Been thinking about Tony Bouza: Doris and Tony

Tony Bouza


My heartfelt sympathy to the family and friends of Tony Bouza. He was a person that I had profound respect and admiration for. I met Tony when he was chief of police in Minneapolis in the 1980s. I was executive director of Hennepin Center for the Arts (the historic Masonic Temple on Sixth Street and Hennepin Avenue). Some evenings when I was not attending a theater or dance performance at HCA, I would visit Rifle Sport Art Gallery across the street on Block E, and occasionally Chief Bouza would be there also, attending a poetry reading or an art exhibit. He would walk the streets of Hennepin Avenue talking to everyone. If we happened to meet on Block E, we both agreed that it was a lively place and not boring like the block across the street where City Center was located.
Over the years, I read his articles in Southside Pride and also read a couple of his books. One was called “Confessions of a Police Misfit.” I learned about the inner workings of police departments, especially in New York. It was a fascinating, interesting, and disheartening read, but I give Chief Bouza so much credit for having the courage to tell stories that needed to be told. In a follow-up letter to Chief Bouza I remarked on the book and mentioned that I had to have a dictionary by my side because there were so many words that I wanted to know the meaning of. He was a very smart person and a historian.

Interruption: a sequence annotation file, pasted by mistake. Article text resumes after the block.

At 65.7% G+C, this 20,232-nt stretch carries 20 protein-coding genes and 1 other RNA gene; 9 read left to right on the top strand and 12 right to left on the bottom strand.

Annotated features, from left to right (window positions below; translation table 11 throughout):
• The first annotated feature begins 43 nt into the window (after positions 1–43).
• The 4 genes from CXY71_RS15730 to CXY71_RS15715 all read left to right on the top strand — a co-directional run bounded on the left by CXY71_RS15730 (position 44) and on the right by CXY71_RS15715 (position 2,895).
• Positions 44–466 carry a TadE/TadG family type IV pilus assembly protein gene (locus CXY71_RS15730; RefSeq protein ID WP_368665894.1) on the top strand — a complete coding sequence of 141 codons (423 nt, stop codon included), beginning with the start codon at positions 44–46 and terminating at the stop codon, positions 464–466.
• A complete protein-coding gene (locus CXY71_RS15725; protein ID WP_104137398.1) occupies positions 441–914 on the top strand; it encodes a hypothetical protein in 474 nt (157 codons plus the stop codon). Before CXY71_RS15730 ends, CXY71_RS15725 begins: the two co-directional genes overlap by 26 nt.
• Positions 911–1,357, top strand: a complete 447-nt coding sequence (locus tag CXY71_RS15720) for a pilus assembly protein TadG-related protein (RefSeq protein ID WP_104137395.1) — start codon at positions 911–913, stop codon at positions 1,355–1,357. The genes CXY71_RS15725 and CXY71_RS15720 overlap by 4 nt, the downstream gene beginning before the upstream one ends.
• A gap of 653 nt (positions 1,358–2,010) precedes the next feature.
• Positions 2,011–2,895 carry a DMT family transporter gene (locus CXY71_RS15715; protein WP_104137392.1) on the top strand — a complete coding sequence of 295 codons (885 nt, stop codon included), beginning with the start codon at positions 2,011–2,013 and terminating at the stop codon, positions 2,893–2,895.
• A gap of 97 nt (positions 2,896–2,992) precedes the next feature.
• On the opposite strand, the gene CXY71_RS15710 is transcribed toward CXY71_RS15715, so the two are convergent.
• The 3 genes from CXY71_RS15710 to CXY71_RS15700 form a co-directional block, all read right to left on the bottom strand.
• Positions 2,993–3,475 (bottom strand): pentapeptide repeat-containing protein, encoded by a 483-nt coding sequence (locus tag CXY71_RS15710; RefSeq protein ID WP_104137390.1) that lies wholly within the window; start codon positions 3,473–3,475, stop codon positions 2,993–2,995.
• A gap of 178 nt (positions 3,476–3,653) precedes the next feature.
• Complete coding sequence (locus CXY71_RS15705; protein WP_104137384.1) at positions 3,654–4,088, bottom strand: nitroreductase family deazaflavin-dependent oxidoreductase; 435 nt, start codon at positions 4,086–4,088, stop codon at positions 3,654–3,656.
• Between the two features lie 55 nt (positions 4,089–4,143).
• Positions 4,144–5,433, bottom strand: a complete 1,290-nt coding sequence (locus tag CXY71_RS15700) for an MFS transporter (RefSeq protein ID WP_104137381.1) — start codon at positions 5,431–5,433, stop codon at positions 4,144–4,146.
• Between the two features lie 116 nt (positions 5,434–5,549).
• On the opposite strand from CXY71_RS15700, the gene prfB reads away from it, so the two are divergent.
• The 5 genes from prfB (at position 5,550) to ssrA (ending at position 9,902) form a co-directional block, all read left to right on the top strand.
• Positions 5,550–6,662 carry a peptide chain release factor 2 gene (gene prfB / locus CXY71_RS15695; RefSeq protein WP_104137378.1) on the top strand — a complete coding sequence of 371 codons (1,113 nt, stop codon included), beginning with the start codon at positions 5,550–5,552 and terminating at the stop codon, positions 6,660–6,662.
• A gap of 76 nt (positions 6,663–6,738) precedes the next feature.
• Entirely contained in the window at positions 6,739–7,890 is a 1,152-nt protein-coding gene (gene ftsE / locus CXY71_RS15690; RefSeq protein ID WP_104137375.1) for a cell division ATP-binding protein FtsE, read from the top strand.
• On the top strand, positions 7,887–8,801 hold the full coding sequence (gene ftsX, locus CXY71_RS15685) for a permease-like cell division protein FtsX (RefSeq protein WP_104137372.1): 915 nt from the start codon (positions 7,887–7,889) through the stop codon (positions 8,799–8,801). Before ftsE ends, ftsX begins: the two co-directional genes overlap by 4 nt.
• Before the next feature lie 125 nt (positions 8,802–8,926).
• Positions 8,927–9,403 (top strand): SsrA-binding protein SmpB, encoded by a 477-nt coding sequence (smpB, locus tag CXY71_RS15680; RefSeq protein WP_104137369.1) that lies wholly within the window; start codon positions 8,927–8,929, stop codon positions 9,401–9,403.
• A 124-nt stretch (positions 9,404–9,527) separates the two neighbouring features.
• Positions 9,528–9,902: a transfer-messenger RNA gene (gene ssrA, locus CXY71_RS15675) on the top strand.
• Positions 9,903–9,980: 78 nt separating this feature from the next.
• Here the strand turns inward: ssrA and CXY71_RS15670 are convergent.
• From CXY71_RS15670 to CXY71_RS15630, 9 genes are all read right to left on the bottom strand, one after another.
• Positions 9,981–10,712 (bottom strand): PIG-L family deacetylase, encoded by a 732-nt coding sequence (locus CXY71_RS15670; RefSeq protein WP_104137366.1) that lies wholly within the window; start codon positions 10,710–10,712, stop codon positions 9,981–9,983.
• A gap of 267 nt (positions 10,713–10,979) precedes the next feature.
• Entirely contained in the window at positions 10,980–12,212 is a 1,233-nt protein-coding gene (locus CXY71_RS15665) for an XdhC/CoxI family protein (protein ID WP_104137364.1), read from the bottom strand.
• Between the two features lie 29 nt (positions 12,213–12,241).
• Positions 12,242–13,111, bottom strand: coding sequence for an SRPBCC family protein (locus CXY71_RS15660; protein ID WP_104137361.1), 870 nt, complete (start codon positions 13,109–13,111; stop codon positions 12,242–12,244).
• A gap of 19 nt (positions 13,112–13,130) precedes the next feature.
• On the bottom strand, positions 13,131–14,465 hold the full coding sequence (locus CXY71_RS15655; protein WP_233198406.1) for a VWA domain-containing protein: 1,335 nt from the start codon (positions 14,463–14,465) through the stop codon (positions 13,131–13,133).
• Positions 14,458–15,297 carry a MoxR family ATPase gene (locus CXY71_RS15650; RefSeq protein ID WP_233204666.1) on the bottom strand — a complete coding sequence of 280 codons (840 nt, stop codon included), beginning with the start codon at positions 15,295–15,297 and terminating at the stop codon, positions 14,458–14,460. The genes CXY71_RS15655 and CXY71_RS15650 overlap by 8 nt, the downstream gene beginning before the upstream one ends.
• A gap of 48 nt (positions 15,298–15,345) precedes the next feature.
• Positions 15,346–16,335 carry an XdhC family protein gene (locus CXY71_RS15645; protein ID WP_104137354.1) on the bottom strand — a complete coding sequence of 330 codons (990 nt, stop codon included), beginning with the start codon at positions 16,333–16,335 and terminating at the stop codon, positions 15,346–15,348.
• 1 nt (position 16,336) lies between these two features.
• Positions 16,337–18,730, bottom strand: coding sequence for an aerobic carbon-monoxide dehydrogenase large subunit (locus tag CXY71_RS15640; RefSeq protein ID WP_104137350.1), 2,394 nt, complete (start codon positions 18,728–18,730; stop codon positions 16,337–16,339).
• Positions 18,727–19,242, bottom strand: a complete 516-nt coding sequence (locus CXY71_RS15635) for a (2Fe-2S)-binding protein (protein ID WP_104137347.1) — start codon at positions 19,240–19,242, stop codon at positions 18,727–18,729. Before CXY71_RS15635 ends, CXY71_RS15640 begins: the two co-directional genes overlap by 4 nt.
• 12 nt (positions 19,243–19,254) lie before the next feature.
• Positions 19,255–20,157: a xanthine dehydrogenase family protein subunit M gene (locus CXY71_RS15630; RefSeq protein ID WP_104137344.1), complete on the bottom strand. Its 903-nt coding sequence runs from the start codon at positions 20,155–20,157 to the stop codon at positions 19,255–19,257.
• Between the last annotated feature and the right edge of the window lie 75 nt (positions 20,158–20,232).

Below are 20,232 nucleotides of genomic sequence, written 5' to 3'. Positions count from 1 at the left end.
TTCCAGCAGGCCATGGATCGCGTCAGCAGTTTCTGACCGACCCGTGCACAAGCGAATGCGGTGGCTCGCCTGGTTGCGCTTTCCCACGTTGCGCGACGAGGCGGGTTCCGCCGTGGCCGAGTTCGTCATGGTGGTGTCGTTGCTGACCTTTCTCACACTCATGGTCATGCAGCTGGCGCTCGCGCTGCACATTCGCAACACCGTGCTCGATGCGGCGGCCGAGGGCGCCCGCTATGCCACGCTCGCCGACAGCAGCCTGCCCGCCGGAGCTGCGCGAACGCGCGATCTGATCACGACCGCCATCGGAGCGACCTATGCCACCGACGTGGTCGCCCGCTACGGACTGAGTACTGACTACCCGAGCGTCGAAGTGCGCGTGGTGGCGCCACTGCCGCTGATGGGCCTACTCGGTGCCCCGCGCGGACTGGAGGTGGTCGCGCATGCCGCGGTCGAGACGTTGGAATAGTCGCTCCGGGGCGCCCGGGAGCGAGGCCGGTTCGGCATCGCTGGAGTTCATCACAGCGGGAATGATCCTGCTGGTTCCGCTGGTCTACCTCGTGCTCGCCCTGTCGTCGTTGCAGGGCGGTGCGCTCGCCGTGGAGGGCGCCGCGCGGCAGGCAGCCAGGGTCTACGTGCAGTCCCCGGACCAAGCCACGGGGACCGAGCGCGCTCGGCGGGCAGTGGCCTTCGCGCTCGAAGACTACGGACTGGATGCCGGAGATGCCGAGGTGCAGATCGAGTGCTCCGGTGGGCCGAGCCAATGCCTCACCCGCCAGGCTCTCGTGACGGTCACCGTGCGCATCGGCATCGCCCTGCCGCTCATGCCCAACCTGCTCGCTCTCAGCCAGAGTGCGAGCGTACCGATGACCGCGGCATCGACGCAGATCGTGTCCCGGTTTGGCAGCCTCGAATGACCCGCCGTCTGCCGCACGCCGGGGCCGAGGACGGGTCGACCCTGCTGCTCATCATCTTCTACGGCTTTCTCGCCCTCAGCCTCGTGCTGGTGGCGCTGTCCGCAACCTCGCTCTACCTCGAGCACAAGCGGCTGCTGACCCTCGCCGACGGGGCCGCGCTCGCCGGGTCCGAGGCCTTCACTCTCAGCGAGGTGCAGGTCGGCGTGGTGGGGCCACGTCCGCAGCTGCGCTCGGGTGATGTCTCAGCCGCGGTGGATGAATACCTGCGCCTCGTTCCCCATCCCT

Chief Bouza always emphasized hard work with an emphasis on education, learning and growing throughout life. He emphasized the importance of family and also sharing one’s beliefs and values. He reminded readers and the public about the ugly truths of racism.
A quote on the back of one of his books meant a lot to me: “Artists are prophets, they define the meaning of our lives and point the way.” From my perspective, there are never enough artists in our world.
I met Tony Bouza last year at an open house for Southside Pride. It was good to see him in person. I said, “Oh, Chief Bouza, it is so good to see you.” He said, “Doris, call me Tony.”

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